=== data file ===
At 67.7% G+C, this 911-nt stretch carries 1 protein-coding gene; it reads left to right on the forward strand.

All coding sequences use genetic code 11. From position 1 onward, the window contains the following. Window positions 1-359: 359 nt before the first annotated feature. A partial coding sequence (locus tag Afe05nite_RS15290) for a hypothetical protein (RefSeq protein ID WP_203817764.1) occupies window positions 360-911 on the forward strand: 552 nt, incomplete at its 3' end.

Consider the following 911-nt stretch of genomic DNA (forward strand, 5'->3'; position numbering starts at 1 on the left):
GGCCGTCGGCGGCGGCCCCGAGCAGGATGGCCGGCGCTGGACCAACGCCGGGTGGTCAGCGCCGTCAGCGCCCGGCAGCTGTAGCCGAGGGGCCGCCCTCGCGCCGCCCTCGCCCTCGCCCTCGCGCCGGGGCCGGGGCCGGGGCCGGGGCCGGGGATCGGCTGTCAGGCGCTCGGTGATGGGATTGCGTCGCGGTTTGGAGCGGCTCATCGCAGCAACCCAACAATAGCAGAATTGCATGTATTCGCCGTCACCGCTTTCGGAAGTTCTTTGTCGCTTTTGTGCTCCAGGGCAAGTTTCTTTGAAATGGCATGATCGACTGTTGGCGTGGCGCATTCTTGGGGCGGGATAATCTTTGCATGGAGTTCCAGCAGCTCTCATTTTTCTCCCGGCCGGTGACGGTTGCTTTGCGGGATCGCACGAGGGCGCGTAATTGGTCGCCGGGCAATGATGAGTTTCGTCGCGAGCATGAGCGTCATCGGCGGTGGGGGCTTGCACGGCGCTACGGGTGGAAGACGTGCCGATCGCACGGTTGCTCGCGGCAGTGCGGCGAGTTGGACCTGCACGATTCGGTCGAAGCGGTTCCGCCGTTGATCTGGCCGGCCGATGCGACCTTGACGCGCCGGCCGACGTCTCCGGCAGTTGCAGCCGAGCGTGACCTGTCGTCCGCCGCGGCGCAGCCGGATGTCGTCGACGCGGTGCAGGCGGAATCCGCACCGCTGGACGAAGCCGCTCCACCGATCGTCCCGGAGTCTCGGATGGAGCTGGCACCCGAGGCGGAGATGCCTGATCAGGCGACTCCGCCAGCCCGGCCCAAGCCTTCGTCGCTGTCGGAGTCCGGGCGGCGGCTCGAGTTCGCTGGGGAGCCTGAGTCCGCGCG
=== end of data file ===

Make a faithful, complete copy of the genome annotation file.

At 67.7% G+C, this 911-nt stretch carries 1 protein-coding gene; it reads left to right on the forward strand.

All coding sequences use genetic code 11. From position 1 onward, the window contains the following. Window positions 1-359: 359 nt before the first annotated feature. A partial coding sequence (locus tag Afe05nite_RS15290) for a hypothetical protein (RefSeq protein ID WP_203817764.1) occupies window positions 360-911 on the forward strand: 552 nt, incomplete at its 3' end.

Consider the following 911-nt stretch of genomic DNA (forward strand, 5'->3'; position numbering starts at 1 on the left):
GGCCGTCGGCGGCGGCCCCGAGCAGGATGGCCGGCGCTGGACCAACGCCGGGTGGTCAGCGCCGTCAGCGCCCGGCAGCTGTAGCCGAGGGGCCGCCCTCGCGCCGCCCTCGCCCTCGCCCTCGCGCCGGGGCCGGGGCCGGGGCCGGGGCCGGGGATCGGCTGTCAGGCGCTCGGTGATGGGATTGCGTCGCGGTTTGGAGCGGCTCATCGCAGCAACCCAACAATAGCAGAATTGCATGTATTCGCCGTCACCGCTTTCGGAAGTTCTTTGTCGCTTTTGTGCTCCAGGGCAAGTTTCTTTGAAATGGCATGATCGACTGTTGGCGTGGCGCATTCTTGGGGCGGGATAATCTTTGCATGGAGTTCCAGCAGCTCTCATTTTTCTCCCGGCCGGTGACGGTTGCTTTGCGGGATCGCACGAGGGCGCGTAATTGGTCGCCGGGCAATGATGAGTTTCGTCGCGAGCATGAGCGTCATCGGCGGTGGGGGCTTGCACGGCGCTACGGGTGGAAGACGTGCCGATCGCACGGTTGCTCGCGGCAGTGCGGCGAGTTGGACCTGCACGATTCGGTCGAAGCGGTTCCGCCGTTGATCTGGCCGGCCGATGCGACCTTGACGCGCCGGCCGACGTCTCCGGCAGTTGCAGCCGAGCGTGACCTGTCGTCCGCCGCGGCGCAGCCGGATGTCGTCGACGCGGTGCAGGCGGAATCCGCACCGCTGGACGAAGCCGCTCCACCGATCGTCCCGGAGTCTCGGATGGAGCTGGCACCCGAGGCGGAGATGCCTGATCAGGCGACTCCGCCAGCCCGGCCCAAGCCTTCGTCGCTGTCGGAGTCCGGGCGGCGGCTCGAGTTCGCTGGGGAGCCTGAGTCCGCGCG